Tuesday, May 30, 2023
HomeMonetary PolicyADB to Float $200 Million Worth of Rupee-Linked Bonds for Pakistan

ADB to Float $200 Million Worth of Rupee-Linked Bonds for Pakistan

The Asian Development Bank on Monday said that it would float rupee-linked bonds worth $200 million for Pakistan to support its external account position.

Recently the bank tweeted, “ADB will issue bonds denominated in Pakistani rupee up to a value of $200 million equivalent to support local currency operations and develop capital markets. Pakistan approved ADB’s issuance of Pakistani rupee-linked bonds.”

Last month the cabinet’s Economic Coordination Committee (ECC) supported the floating of rupee-linked bonds on foreign markets. ECC has allowed the ADB to issue offshore rupee-linked bonds to international investors subject to all codal formalities being completed.

Finance Ministry said in a statement, “The program, according to the recommendation of SBP (State Bank of Pakistan), shall be restricted to maximum of $200 million. The local currency proceeds of the bonds shall be used for financing long term infrastructure and energy projects in Pakistan.”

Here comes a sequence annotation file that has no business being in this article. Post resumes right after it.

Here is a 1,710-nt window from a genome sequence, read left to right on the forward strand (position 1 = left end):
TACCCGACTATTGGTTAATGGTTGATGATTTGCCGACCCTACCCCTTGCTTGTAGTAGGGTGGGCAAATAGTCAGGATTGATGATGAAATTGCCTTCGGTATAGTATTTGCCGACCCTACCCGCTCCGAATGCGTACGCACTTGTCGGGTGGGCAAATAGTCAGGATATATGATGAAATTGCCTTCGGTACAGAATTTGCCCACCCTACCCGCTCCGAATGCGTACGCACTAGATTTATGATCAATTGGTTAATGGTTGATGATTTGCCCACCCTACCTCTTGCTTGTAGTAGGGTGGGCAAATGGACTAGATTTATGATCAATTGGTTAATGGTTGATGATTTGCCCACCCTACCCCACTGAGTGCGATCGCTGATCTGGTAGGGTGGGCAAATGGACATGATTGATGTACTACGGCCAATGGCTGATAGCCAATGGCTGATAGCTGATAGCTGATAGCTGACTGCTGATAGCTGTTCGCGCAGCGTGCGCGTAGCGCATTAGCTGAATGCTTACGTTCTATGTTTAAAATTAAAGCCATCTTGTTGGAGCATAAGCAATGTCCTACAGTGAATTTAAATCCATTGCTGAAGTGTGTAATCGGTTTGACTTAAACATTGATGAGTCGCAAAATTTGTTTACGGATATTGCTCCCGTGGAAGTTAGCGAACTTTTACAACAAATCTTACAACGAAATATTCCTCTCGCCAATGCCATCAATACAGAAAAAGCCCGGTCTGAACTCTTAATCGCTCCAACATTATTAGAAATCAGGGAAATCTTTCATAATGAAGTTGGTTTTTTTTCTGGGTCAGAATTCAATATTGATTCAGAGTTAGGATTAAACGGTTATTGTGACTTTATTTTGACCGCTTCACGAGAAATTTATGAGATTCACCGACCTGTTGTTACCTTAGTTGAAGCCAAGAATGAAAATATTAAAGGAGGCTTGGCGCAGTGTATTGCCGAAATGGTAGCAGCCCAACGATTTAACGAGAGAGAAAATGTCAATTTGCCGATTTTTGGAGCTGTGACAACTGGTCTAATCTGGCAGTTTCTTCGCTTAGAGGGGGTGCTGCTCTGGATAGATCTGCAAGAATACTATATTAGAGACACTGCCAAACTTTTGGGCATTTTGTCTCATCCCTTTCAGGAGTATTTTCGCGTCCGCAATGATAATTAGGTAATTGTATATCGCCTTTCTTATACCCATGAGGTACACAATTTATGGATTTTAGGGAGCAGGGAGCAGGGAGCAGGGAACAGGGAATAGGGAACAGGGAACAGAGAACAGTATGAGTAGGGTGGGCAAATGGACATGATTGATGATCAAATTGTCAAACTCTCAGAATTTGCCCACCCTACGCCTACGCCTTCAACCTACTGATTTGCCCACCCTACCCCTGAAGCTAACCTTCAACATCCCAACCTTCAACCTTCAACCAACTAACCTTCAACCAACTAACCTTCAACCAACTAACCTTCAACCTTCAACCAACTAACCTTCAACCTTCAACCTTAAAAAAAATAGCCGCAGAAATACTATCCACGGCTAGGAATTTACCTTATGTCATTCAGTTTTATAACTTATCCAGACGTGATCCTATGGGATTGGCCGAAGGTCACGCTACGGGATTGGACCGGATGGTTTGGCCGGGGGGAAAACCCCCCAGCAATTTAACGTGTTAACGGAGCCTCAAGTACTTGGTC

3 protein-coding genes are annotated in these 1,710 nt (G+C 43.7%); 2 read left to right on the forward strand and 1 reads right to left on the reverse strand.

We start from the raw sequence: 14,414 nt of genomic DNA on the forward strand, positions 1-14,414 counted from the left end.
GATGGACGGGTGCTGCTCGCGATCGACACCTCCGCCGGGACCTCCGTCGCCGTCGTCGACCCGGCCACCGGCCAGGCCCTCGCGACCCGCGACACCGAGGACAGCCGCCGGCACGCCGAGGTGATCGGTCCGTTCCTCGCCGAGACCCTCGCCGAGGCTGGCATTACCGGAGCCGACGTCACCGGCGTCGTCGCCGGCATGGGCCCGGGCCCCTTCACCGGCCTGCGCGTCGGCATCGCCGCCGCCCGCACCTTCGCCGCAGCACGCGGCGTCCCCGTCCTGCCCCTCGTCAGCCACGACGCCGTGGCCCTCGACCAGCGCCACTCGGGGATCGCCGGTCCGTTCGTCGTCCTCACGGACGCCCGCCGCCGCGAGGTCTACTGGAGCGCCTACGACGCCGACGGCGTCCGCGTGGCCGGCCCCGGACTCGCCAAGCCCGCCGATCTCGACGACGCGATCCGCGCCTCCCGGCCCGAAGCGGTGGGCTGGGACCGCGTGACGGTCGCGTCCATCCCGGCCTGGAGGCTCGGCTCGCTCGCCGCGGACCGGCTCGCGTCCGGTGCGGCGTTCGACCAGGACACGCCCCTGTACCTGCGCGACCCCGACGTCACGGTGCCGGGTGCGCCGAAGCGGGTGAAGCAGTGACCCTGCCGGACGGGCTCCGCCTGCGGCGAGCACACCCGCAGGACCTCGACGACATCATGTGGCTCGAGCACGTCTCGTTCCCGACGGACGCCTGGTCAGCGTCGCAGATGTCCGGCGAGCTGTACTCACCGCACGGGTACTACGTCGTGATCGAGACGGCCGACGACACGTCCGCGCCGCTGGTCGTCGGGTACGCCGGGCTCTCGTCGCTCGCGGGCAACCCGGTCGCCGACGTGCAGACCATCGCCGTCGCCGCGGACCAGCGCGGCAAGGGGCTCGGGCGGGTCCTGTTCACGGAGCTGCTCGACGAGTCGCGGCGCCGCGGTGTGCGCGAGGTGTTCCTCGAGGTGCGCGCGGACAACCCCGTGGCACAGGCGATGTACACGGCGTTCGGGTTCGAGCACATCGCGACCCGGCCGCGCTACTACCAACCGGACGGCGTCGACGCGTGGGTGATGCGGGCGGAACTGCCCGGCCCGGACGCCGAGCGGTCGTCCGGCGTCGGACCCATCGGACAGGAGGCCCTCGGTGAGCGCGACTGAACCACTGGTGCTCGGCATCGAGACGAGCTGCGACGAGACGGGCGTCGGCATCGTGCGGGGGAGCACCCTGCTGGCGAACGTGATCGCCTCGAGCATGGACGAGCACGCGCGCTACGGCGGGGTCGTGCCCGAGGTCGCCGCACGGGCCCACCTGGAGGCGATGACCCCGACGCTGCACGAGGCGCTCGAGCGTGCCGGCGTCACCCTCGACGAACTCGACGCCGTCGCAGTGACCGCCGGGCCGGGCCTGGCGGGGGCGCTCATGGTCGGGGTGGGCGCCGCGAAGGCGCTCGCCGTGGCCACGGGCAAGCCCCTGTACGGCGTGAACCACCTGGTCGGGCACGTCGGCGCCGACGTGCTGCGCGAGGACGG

Fitch Solutions forecasts rupee to average 171.15 versus next year’s US dollar as soft demand from foreign investors for Pakistani assets will continue to cool demand for local currency. Rupee calculated by Fitch Solutions weakened around 7.1% against the US dollar until last month.

The 5-year bond, payable semi-annually with a coupon rate of 0.375 percent per annum and a maturity date of 3 September 2025, was priced at 99.556% to yield 15.4 basis points over the 0.25% US Treasury notes due July 2025.

The Bank of America, Credit Agricole CIB, Citi, and J.P had led the deal. Morgan. Morgan. A syndicate group composed of ANZ, BNP Paribas, DBS Bank Ltd., NATIXIS, and Rabobank was also founded.

With 41% of the bonds issued in Asia; 34% in Europe, Middle East and Africa; and 25% in the Americas, the issue achieved broad primary market distribution. By type of investor 52% of the bonds went to central banks and official bodies, 31% to banks, and 17% to fund managers and other types of investors.



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